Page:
Residents gather for ninth year to send holiday cheer to U.S. military members

November 27, 2011|By DAVE McMILLION |
  • Julie Boyer sorts cards for soldiers Sunday at Camp Manidokan.
By Kevin G. Gilbert/Staff Photographer

Some U.S. military members stationed in countries like Afghanistan, Iraq and Kuwait won’t be home for the holidays, but a local group of dedicated people is making sure they are not forgotten.

For the ninth year, about 50 people gathered Sunday at Camp Manidokan along Harpers Ferry Road south of Sharpsburg to put together 570 boxes containing Christmas cards, personal hygiene items and snacks that will be sent to U.S. military members serving abroad.

The group started sending the packages after learning that some military members did not receive any mail.

Like an assembly line, volunteers in a building at Camp Manidokan moved methodically past cardboard boxes neatly lined up on the floor and dropped thousands of Christmas cards in them Sunday afternoon.

The group worked four hours, adding personal hygiene items like toothpaste and deodorant to the shipment, as well as snacks and goodies like Christmas candy, granola bars and crackers.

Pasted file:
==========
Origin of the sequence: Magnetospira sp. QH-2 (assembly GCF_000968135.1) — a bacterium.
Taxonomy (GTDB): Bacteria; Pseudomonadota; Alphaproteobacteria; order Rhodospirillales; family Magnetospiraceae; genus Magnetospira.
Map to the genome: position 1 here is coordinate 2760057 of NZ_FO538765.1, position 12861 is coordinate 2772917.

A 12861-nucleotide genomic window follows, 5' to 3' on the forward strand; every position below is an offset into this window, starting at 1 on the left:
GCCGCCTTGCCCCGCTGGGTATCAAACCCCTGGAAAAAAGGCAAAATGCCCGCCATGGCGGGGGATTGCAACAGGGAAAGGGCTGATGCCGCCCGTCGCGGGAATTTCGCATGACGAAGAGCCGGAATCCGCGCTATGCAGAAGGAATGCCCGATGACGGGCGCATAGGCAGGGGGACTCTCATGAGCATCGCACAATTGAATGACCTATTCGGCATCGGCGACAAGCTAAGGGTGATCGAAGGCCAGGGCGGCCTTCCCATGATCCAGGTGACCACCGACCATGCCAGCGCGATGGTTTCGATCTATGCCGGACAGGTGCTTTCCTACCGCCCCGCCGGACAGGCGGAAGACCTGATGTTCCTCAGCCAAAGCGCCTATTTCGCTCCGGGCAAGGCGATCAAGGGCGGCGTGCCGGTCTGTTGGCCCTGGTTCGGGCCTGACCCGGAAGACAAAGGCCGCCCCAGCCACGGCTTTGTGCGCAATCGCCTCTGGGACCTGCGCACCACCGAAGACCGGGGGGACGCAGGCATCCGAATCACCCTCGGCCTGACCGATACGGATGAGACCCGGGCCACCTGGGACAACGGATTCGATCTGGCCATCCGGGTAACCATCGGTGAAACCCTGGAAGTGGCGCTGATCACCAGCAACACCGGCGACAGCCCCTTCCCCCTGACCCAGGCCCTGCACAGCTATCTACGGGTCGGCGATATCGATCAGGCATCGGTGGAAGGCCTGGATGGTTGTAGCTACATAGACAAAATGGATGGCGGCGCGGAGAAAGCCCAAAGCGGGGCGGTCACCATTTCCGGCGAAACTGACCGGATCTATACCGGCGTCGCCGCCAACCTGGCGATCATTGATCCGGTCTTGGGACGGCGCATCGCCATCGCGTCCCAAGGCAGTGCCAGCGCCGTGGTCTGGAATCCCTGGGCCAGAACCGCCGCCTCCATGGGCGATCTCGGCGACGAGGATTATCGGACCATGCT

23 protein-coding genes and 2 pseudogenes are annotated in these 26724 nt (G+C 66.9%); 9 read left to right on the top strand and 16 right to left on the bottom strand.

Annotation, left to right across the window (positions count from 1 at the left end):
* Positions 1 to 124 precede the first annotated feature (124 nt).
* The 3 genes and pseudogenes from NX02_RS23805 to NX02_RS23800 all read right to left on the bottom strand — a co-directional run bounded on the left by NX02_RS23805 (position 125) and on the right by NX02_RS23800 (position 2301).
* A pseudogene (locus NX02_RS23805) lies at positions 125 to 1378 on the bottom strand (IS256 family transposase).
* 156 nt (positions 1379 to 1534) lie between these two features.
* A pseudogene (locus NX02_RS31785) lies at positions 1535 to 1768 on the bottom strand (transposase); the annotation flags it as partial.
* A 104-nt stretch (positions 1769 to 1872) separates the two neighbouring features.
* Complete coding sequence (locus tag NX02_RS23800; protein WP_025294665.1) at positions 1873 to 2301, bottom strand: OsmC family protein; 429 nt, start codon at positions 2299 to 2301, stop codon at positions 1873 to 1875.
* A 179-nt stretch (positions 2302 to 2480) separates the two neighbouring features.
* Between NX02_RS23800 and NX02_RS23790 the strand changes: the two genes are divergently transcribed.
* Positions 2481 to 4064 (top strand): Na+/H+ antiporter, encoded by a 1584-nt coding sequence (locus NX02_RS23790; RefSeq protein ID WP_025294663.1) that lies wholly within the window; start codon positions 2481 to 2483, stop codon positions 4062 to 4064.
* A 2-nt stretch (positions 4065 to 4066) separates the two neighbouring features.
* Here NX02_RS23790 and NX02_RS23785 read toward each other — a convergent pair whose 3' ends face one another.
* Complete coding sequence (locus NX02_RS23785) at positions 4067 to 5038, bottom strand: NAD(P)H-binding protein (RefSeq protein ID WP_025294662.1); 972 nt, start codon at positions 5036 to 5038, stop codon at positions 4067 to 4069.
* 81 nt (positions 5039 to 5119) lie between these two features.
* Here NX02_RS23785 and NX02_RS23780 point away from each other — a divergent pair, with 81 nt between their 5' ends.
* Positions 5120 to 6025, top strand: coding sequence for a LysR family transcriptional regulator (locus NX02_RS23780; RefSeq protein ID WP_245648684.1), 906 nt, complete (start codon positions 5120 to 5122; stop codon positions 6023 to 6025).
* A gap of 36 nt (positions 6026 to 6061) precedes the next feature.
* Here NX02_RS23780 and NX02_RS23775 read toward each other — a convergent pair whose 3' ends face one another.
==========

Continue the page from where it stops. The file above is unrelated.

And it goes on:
The 570 boxes were to be loaded onto a trailer and taken to the Keedysville post office, where they will be sent to military members. It will take five to seven days for the boxes to reach the Middle East and longer to reach the other areas, said Lynn Jones, founder of the effort.

“We don’t want them to feel forgotten (and to emphasize) that we think about them all the time,” Jones said.

The cards and other items being sent to military members are donated and come from school groups, churches and civic organizations, Jones said. About 40,000 cards were donated by Food Lion, Jones said.

“We are blessed, truly blessed. Look at all this stuff,” Jones said, looking at the boxes of items around her.

More than 110,000 cards were to be shipped to military members. Snacks like jars of peanuts were stacked in the room ready to be packed.

The boxes will be shipped to 95 military units in Africa, South Korea, Iraq, Afghanistan and Kuwait, Jones said. Each unit will receive two boxes of cards, two boxes of personal hygiene items and two boxes of snacks, Jones said.

Jones’ group, known as the South Washington County Military Support Group, will send items to any military member deployed in those areas. Friends and family members of service members send to Jones addresses where items can be mailed, Jones said.

Word has spread about the effort as people hear about the program through the radio and newspapers, Jones said.

“I served in Vietnam and they never had anything like this,” Sharpsburg resident Mike Fasulo said as he took a break from packing items Sunday.

Julie Boyer of Williamsport said she has been helping with the effort for about eight years.

“It makes you feel good,” said Boyer’s husband, Scott, who was also working on Sunday’s shipment of supplies.

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